UPDATE: I have concluded that I will never finish this book and am removing it from my "currently reading list." Having read about 2/3s of it, I cannot stomach another page. I don't need this kind of stress in my reading life.
Kezzy Sparks
Oct 30, 2017 rated it really liked it
Shelves: america, literary
Fantastic read about an American stripper and the nine-eleven hijackers. April comes alive in this page-turner
May 29, 2010 rated it it was amazing
The Garden of Last Days is a perfect literary example of masterful storytelling. It doesn't matter that the book is lengthier than average at over 530 pages because you won't notice it or feel overwhelmed; you'll simply enjoy the reading experience.

Andre Dubus III opens The Garden of Last Days on a lazy Florida afternoon and we are introduced to April and Franny; a single young woman who works for a strip club and her three-year old daughter. April's usual babysitter, Jean, is in the hospital, a
I taught this book in my course on 9/11 literature, though it has less (directly) to do with that infamous day than the other books in the course did. Yet 9/11 weighs heavily on the narrative. It takes place largely in and around a seedy Florida strip club (I realize there is at least one redundancy in that phrase). It's really a series of character studies. I've read everything by Andre and consider him a friend: he made a second visit to campus this semester at my request and visited two of my ...more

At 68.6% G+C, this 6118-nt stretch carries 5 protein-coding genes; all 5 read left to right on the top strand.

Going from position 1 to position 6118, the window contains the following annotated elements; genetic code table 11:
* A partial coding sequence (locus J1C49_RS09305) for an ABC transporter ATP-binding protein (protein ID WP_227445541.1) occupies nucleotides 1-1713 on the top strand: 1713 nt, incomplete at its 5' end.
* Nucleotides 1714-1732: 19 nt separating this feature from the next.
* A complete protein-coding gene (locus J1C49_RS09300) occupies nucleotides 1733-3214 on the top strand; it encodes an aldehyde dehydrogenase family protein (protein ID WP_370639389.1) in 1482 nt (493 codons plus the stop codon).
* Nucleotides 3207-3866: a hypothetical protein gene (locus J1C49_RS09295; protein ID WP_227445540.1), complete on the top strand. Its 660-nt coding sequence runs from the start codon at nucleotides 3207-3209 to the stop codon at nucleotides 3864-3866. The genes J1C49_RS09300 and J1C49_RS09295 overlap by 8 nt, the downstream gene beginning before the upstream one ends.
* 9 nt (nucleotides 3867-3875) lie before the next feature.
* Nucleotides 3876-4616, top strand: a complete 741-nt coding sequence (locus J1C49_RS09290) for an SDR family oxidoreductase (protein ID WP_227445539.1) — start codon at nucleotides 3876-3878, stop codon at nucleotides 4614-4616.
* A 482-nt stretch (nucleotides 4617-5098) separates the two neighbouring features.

Oct 10, 2014 rated it did not like it
Shelves: opted-out, 2014-reads
A 2008 novel my book club recently selected for an upcoming discussion. (I didn't tell them that I'd decided years ago to skip this one.) I started reading in good faith and with a mind if not open at least ajar, but knew by page 30 it's not the sort of fiction I'd want to stay with for 544 pages. I actually like Dubus! - His memoir Townie is a stunner, House of Sand and Fog was interesting (if "bloated"), Dirty Love is a to-read, and he seems like the nicest guy in interviews I've heard. But th ...more
Apr 03, 2012 rated it it was ok
If I were to tell you what happens in this book, it would take 2 sentences. Those 2 sentences might bore the hell out of you. But it is almost entirely in a strip club...
Jun 16, 2008 rated it liked it
I hadn't read this author before and when I was browsing some comments on this book on Amazon, it looked like most people enjoyed this but consider The House of Sand and Fog a better book. I first heard of this after Stephen King's glowing review in EW. It's an engrossing story about an exotic dancer named April who brings her 3-year-old daughter Franny to work one night when her regular babysitter is hospitalized. April had no other backup babysitters (I know how that feels). Two of the other m ...more
Jul 04, 2008 rated it liked it
Shelves: library